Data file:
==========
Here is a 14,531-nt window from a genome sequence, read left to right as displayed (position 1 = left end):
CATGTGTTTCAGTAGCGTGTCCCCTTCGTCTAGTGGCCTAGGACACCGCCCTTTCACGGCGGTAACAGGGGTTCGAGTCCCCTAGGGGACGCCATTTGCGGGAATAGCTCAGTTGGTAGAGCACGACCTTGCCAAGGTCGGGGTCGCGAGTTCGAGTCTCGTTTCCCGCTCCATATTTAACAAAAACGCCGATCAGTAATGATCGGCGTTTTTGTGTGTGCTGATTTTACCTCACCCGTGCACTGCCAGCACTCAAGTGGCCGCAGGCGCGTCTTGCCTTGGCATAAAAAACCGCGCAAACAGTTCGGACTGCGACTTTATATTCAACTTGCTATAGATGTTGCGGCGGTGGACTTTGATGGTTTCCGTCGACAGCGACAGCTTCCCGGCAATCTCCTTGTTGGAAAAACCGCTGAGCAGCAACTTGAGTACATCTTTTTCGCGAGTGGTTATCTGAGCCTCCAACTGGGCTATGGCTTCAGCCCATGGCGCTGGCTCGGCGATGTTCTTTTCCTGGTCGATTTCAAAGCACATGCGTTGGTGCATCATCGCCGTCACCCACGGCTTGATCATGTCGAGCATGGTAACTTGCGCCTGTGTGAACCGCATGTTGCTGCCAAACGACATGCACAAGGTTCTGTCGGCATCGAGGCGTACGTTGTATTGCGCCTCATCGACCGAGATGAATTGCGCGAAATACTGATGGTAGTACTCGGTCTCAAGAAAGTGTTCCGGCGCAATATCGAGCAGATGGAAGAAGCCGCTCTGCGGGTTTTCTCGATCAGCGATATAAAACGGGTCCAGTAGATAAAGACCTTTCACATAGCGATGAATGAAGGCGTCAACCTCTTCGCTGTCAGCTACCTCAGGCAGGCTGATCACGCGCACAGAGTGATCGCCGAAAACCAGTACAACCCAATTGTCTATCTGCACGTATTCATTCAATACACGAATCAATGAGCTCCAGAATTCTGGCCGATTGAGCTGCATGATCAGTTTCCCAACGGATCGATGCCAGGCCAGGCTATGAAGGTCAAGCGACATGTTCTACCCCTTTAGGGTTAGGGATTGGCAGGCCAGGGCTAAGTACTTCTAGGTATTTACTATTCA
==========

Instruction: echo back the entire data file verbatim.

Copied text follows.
Here is a 14,531-nt window from a genome sequence, read left to right as displayed (position 1 = left end):
CATGTGTTTCAGTAGCGTGTCCCCTTCGTCTAGTGGCCTAGGACACCGCCCTTTCACGGCGGTAACAGGGGTTCGAGTCCCCTAGGGGACGCCATTTGCGGGAATAGCTCAGTTGGTAGAGCACGACCTTGCCAAGGTCGGGGTCGCGAGTTCGAGTCTCGTTTCCCGCTCCATATTTAACAAAAACGCCGATCAGTAATGATCGGCGTTTTTGTGTGTGCTGATTTTACCTCACCCGTGCACTGCCAGCACTCAAGTGGCCGCAGGCGCGTCTTGCCTTGGCATAAAAAACCGCGCAAACAGTTCGGACTGCGACTTTATATTCAACTTGCTATAGATGTTGCGGCGGTGGACTTTGATGGTTTCCGTCGACAGCGACAGCTTCCCGGCAATCTCCTTGTTGGAAAAACCGCTGAGCAGCAACTTGAGTACATCTTTTTCGCGAGTGGTTATCTGAGCCTCCAACTGGGCTATGGCTTCAGCCCATGGCGCTGGCTCGGCGATGTTCTTTTCCTGGTCGATTTCAAAGCACATGCGTTGGTGCATCATCGCCGTCACCCACGGCTTGATCATGTCGAGCATGGTAACTTGCGCCTGTGTGAACCGCATGTTGCTGCCAAACGACATGCACAAGGTTCTGTCGGCATCGAGGCGTACGTTGTATTGCGCCTCATCGACCGAGATGAATTGCGCGAAATACTGATGGTAGTACTCGGTCTCAAGAAAGTGTTCCGGCGCAATATCGAGCAGATGGAAGAAGCCGCTCTGCGGGTTTTCTCGATCAGCGATATAAAACGGGTCCAGTAGATAAAGACCTTTCACATAGCGATGAATGAAGGCGTCAACCTCTTCGCTGTCAGCTACCTCAGGCAGGCTGATCACGCGCACAGAGTGATCGCCGAAAACCAGTACAACCCAATTGTCTATCTGCACGTATTCATTCAATACACGAATCAATGAGCTCCAGAATTCTGGCCGATTGAGCTGCATGATCAGTTTCCCAACGGATCGATGCCAGGCCAGGCTATGAAGGTCAAGCGACATGTTCTACCCCTTTAGGGTTAGGGATTGGCAGGCCAGGGCTAAGTACTTCTAGGTATTTACTATTCA